Being issued a citation for driving with expired tags (stickers on the rear license plate) is more than just a nuisance if you fail to correct it. This is known as a correctable violation, or a “fix it” ticket, that can be resolved rather easily. If you pay a dismissal fee and show proof of correction, the court will dismiss the charge. If you fail to do so, you can be ticketed again and again, the fines will escalate and your driver’s license will be suspended.  That’s the time to call

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California Department of Motor Vehicles Announces New Traffic Laws

At, we are committed to helping our clients fight traffic tickets, avoid or minimize penalties, and reduce points on their driving record. With the new year upon us, it is important to be aware of new traffic laws going into effect as of Jan. 1, 2019.

The California DMV recently issued a memorandum reminding drivers of pending changes to the state’s traffic laws. These include:

  • Temporary License Plates (AB 516) — Authorized dealers of new and used vehicles are required to attach temporary paper license plates on every vehicle sold that does not display previously issued DMV plates. The temporary plates are designed to reduce the number of toll violations and improve road safety.
  • Gender Identity (SB 179) — Applicants for a drivers license or identity card have the option to select their own gender, female, male or non-binary. Those who select “nonbinary” will receive a card with an “X” gender category.
  • Driving Under the Influence/Ignition Interlock Device (SB 1046) — Repeat offenders for driving under the influence or first DUI offenders whose violation results in an injury must  install an ignition interlock device for a period of 12 to 48 months. The requirement applies to DUI violations for alcohol use or combined alcohol and drug use, but does not apply to drug only violations.
  • Smog Check Changes and New Abatement Fees (AB 1274) — The smog check exemption for new vehicles is being raised to eight model years from the current exemption of six model years. During the additional two years of exemption, vehicle owners will pay an annual $25 smog abatement fee, but the current annual $20 fee for the first six years  remains the same.
  • Driving Privileges for Minors (AB 2685) Juvenile courts will no longer be able to suspend, restrict, or delay the issuance of a minor’s driver’s license for one year for habitual truancy or for being a ward of the state. Suspensions or delays reported prior to Jan. 1, 2019  remain in effect, however.
  • Motorized Scooters (AB 2989) — Motorized scooter riders who are 18 or older will no longer be required to use a bicycle helmet. In addition, individuals are prohibted from operating a motorized scooter on a highway with a speed limit greater than 25 miles per hour, unless it is on both a Class IV and Class II bikeway.
  • Unsafe/Unsecured Loads on Vehicles (AB 1925) — The DMV must include at least one question in at least 20 percent of knowledge tests (written exams) about the state’s unsecured load code. In sum, all vehicle loads (e.g.  ladders, buckets and other loose items) must be covered or secured.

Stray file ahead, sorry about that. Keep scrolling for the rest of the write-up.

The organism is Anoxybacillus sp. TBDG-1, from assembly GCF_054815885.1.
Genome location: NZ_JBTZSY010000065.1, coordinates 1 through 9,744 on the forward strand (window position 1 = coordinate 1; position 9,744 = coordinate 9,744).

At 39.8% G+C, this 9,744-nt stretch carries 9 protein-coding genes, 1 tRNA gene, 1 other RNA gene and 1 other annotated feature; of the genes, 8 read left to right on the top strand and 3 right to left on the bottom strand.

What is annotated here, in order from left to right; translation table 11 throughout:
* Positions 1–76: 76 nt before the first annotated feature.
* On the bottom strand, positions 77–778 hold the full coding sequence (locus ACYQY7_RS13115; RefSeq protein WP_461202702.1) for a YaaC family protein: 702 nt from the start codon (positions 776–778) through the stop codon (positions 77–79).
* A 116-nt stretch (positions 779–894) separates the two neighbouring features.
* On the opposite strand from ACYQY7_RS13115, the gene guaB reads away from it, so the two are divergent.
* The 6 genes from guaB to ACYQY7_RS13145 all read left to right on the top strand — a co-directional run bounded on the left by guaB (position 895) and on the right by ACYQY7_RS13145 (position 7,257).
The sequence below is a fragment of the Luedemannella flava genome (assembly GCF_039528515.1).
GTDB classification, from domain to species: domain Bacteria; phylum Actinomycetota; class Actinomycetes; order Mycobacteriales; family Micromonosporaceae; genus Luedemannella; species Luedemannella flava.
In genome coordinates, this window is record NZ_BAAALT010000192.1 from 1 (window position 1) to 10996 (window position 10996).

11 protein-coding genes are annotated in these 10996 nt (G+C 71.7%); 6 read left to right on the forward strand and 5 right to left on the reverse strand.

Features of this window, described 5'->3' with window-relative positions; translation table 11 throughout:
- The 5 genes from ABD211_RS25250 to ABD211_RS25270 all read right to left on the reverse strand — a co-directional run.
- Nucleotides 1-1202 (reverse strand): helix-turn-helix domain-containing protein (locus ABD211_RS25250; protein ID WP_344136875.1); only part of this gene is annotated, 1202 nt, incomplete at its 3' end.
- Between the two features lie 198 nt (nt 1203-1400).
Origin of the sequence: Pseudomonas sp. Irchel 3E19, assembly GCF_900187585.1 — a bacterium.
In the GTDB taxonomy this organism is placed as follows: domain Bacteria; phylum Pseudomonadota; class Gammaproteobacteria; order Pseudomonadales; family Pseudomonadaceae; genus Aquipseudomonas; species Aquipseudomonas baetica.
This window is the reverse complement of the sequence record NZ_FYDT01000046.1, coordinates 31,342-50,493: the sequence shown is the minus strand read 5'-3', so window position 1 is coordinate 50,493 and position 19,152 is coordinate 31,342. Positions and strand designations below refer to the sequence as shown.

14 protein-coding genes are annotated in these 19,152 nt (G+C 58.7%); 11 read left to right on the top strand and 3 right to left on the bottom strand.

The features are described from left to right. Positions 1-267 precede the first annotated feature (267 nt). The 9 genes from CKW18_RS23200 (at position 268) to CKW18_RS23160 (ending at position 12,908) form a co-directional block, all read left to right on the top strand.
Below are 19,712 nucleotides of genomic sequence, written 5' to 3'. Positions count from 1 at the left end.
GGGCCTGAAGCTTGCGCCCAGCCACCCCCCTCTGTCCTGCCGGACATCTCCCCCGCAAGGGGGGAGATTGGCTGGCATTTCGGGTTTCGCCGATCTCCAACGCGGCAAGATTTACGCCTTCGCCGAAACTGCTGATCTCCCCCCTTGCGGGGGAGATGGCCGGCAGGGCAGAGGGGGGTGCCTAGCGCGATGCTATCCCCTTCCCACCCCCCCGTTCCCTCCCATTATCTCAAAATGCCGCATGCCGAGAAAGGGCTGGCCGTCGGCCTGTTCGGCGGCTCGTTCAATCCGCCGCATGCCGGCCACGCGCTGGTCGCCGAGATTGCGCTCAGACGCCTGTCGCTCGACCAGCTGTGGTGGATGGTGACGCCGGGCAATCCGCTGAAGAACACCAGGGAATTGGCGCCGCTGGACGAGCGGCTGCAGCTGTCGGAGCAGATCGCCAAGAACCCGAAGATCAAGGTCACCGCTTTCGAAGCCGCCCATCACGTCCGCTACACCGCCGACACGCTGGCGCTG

• Passing Waste Service Vehicles (AB 2115) — Drivers approaching a waste collection truck with its amber lights flashing must move into an adjacent lane, if possible, and pass at a safe distance, or slow to a safe and reasonable speed if moving is not possible.

Continue reading California Department of Motor Vehicles Announces New Traffic Laws

When Should You Fight a Traffic Ticket in California?

If you have been issued a traffic ticket, you should consider fighting the ticket, and for good reason. In addition to incurring a fine, you may have points added to your driver’s license and also face the potential of an increase in your car insurance premium. Depending on the violation, your driver’s license may also be suspended, which will make it difficult to get to work, go to school or manage day-to-day activities. With so much at stake, you are well advised to enlist the services of

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Contesting a Speeding Ticket

A speeding ticket can put a real crimp in your day. Unfortunately, it can also put a crimp in your wallet. California fines and penalties for speeding tickets are significantly higher than they once were, and you may find yourself facing increased insurance costs, too. Our speeding ticket attorney can contest a speeding ticket and may be able to help you keep the ticket off your driving record and avoid those costs. Continue reading Contesting a Speeding Ticket

What are Failure to Appear Warrants and DMV Holds?

Failure to appear warrants are a type of arrest warrant that is issued for people who fail to appear in court at the appointed time. These warrants are issued by a judge, and they will remain in effect until the person appears in court. As a result of the failure to appear in Court, the Court will notify the DMV to place a hold on your California driver license. Within a short amount of time, the Driver will receive a notice from the DMV that the driver’s license will be suspended as of a certain date. Continue reading What are Failure to Appear Warrants and DMV Holds?

When is an FTA Warrant Issued?

A Failure to Appear, or FTA, warrant may be issued for those who have received traffic tickets or are otherwise required to appear in court but fail to do so. FTA warrants are issued by judges and will remain in effect until the person involved or their attorney appears in court. If you have received an FTA warrant, our traffic ticket lawyer can help. Continue reading When is an FTA Warrant Issued?

Consequences of FTA Warrants

If you have received a traffic ticket, you may have noticed that you have the option to either plead guilty and pay the ticket or appear in court to contest the ticket. The due date or “appear by” date is generally listed directly on the traffic ticket, and you are required to appear or take action on the ticket before that date. If you Fail to Appear or take other action, a FTA warrant may be issued for your arrest. While a FTA warrant can appear frightening or disconcerting at first glance, most of the time, they can be easily resolved with the right representation. Our traffic ticket failure to appear attorney can help. Continue reading Consequences of FTA Warrants

How to Clear an FTA Warrant

According to California law, if you have failed to appear in court when required or failed to comply with a court order, then a failure to appear, or FTA, warrant may be issued for you. FTA warrants can have serious consequences, including arrest. The DMV will soon suspend your driver’s license for most violations. If you have an FTA warrant, our traffic ticket lawyer can help. Continue reading How to Clear an FTA Warrant